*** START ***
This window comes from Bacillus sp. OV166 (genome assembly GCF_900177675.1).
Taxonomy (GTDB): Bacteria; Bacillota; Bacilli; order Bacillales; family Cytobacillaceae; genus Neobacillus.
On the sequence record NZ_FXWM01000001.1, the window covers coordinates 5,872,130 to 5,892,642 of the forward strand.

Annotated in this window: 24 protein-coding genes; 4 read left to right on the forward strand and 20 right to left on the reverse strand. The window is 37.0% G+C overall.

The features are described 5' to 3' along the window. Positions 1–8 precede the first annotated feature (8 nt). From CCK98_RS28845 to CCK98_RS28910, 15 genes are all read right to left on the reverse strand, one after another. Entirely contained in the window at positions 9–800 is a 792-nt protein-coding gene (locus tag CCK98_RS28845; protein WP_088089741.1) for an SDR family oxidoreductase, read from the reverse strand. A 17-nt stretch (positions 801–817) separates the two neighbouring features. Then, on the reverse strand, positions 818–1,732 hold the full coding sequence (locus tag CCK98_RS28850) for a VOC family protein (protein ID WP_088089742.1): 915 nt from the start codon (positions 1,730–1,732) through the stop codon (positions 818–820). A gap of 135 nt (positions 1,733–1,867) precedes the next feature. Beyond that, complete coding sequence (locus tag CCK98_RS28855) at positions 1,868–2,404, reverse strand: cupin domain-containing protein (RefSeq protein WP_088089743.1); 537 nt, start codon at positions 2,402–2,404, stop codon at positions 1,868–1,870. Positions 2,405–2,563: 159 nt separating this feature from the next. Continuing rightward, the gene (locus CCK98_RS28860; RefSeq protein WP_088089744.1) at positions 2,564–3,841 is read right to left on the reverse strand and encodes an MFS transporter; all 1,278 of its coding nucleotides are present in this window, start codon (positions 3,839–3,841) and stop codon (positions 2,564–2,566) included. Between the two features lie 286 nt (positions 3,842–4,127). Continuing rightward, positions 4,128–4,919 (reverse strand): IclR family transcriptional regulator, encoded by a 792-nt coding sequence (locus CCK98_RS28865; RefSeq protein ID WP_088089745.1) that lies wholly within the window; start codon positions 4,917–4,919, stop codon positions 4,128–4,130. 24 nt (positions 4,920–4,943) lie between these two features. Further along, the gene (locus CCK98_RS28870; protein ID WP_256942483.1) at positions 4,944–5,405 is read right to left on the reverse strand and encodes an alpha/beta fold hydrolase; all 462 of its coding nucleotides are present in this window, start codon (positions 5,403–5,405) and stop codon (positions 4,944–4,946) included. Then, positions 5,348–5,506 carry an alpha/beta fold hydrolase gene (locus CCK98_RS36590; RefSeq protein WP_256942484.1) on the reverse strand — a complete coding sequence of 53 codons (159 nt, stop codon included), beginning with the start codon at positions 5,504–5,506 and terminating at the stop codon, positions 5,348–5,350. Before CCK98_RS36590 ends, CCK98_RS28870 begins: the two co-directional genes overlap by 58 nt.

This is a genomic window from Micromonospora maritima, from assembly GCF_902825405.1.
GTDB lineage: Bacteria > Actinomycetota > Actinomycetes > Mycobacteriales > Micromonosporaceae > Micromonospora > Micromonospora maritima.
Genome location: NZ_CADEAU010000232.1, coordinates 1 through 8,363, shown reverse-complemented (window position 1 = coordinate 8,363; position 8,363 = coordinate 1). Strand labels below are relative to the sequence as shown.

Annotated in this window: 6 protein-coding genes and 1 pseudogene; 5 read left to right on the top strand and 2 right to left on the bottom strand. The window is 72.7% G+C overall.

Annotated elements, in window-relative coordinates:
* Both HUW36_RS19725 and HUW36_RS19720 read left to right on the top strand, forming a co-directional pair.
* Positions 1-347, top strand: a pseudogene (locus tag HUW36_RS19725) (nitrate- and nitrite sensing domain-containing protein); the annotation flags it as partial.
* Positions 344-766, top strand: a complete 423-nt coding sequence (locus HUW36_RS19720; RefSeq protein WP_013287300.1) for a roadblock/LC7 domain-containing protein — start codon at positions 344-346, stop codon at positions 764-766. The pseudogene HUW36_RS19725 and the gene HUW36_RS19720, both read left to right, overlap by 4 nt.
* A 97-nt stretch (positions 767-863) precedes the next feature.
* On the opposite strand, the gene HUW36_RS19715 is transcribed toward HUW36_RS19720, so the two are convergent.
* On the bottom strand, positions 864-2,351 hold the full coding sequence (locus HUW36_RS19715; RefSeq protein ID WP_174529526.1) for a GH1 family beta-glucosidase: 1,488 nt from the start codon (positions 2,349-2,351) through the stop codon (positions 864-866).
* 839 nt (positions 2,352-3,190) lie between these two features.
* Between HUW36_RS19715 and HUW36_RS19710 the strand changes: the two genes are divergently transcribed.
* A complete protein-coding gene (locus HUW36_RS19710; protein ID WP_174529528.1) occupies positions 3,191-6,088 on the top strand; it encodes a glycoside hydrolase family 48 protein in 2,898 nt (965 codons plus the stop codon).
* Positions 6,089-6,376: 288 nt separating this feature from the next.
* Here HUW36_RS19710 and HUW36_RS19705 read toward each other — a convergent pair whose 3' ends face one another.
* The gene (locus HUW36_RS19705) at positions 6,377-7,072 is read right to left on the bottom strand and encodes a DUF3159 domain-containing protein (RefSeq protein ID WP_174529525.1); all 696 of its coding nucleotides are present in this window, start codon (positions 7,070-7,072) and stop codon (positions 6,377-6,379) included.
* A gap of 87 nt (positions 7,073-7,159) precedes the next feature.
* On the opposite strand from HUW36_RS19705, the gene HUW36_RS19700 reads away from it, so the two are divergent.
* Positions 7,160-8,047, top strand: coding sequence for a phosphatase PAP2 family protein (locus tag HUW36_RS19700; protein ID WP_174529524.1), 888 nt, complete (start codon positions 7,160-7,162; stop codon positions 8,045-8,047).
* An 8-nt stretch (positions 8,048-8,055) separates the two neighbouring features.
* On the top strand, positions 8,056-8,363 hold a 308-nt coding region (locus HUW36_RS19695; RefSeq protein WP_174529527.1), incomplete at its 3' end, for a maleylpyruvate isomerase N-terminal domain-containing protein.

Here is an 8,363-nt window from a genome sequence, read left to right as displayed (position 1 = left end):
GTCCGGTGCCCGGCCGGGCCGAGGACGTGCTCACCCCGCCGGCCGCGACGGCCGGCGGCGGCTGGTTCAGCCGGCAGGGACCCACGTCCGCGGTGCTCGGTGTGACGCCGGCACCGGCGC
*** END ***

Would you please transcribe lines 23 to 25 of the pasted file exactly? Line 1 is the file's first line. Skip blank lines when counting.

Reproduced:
* A gap of 87 nt (positions 7,073-7,159) precedes the next feature.
* On the opposite strand from HUW36_RS19705, the gene HUW36_RS19700 reads away from it, so the two are divergent.
* Positions 7,160-8,047, top strand: coding sequence for a phosphatase PAP2 family protein (locus tag HUW36_RS19700; protein ID WP_174529524.1), 888 nt, complete (start codon positions 7,160-7,162; stop codon positions 8,045-8,047).